Texas reports first local malaria case since 1994

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The Texas Department of Health and Human Services (TDHHS) recently reported a locally acquired malaria infection, its first since 1994, which follows two similar cases reported in Florida.

The patient is a Texas resident from Cameron County who spent time working outdoors and has no history of travel outside Texas or the United States, the TDHHS said in a statement. State and local health officials are following up and working to determine if others were exposed. Cameron County is on the southern tip of Texas on the Gulf of Mexico coast. It also borders Mexico.

Health officials urged clinicians to routinely obtain a travel history and ask about time spent outdoors in people with flulike symptoms, body ache, headache, nausea, or vomiting. They also urged the public to take steps to avoid mosquito bites and to prevent mosquito-breeding sites, such as dumping standing water.

US intelligence agency releases declassified Wuhan SARS-CoV-2 lab leak assessments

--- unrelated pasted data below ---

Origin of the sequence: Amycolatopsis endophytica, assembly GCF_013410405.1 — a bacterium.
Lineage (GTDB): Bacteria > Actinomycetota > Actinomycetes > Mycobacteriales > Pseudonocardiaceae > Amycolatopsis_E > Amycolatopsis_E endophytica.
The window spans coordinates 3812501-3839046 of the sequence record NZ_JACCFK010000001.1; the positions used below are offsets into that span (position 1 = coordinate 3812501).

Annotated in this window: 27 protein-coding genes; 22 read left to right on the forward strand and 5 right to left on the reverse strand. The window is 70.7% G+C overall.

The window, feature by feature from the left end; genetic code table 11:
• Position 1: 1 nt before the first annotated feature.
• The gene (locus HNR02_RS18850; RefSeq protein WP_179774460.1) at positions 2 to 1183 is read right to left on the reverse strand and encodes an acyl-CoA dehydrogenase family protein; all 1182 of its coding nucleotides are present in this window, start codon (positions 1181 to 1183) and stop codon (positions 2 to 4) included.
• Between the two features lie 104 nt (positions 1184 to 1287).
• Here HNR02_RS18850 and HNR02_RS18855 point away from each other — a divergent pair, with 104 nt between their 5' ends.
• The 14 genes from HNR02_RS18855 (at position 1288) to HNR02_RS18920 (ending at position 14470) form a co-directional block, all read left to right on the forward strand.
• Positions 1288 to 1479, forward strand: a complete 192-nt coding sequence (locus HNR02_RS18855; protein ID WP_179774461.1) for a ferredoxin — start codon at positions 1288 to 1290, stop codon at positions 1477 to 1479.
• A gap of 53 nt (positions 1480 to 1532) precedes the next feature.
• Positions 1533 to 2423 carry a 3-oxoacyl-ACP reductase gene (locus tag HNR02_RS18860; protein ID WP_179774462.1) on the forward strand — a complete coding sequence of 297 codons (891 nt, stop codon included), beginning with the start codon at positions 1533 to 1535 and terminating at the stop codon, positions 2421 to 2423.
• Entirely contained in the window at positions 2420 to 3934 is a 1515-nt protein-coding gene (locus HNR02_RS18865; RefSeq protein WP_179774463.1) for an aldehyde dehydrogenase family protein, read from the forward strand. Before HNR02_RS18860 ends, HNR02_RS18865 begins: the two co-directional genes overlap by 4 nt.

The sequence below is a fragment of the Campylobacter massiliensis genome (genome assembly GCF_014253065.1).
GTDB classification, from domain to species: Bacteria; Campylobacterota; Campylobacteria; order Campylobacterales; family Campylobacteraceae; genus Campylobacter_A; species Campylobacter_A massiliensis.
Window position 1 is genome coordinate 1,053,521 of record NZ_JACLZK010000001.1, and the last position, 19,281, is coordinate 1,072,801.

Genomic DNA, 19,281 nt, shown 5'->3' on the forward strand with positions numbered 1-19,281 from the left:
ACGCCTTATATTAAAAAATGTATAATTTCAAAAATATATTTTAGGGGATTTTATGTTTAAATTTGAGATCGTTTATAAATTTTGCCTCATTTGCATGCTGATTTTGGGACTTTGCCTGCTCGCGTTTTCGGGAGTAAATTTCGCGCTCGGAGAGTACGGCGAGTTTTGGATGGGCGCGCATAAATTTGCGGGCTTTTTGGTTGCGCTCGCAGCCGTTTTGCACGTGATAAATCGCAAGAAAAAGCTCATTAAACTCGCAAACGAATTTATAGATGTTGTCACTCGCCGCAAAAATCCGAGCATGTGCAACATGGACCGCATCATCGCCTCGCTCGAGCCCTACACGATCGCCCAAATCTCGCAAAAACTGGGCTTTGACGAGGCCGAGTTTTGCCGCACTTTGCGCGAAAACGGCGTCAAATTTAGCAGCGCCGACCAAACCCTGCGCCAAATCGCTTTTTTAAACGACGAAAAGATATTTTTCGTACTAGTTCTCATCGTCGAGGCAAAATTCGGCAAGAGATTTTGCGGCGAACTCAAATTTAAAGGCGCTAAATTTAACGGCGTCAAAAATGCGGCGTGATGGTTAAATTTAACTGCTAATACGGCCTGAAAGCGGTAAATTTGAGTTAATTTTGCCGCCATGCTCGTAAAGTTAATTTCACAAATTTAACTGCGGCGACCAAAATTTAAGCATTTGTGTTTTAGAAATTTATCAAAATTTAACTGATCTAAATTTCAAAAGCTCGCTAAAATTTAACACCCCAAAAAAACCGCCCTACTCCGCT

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SARS-CoV-2 illustration
NIAID / Flickr cc

The director of the US Office of the Director of National Intelligence (ODNI) on June 23 issued a declassified report on what US intelligence agencies know about potential links between the Wuhan Institute of Virology (WIV) and the origin of the SARS-CoV-2 virus.

In early March, both houses of Congress passed a bill to declassify what US agencies found, following reports that two—the Federal Bureau of Investigation (FBI) and the Department of Energy (DOE)—found with low confidence that a lab leak was the most likely source. Others, also with low confidence, said a jump from animals to humans was the most likely source.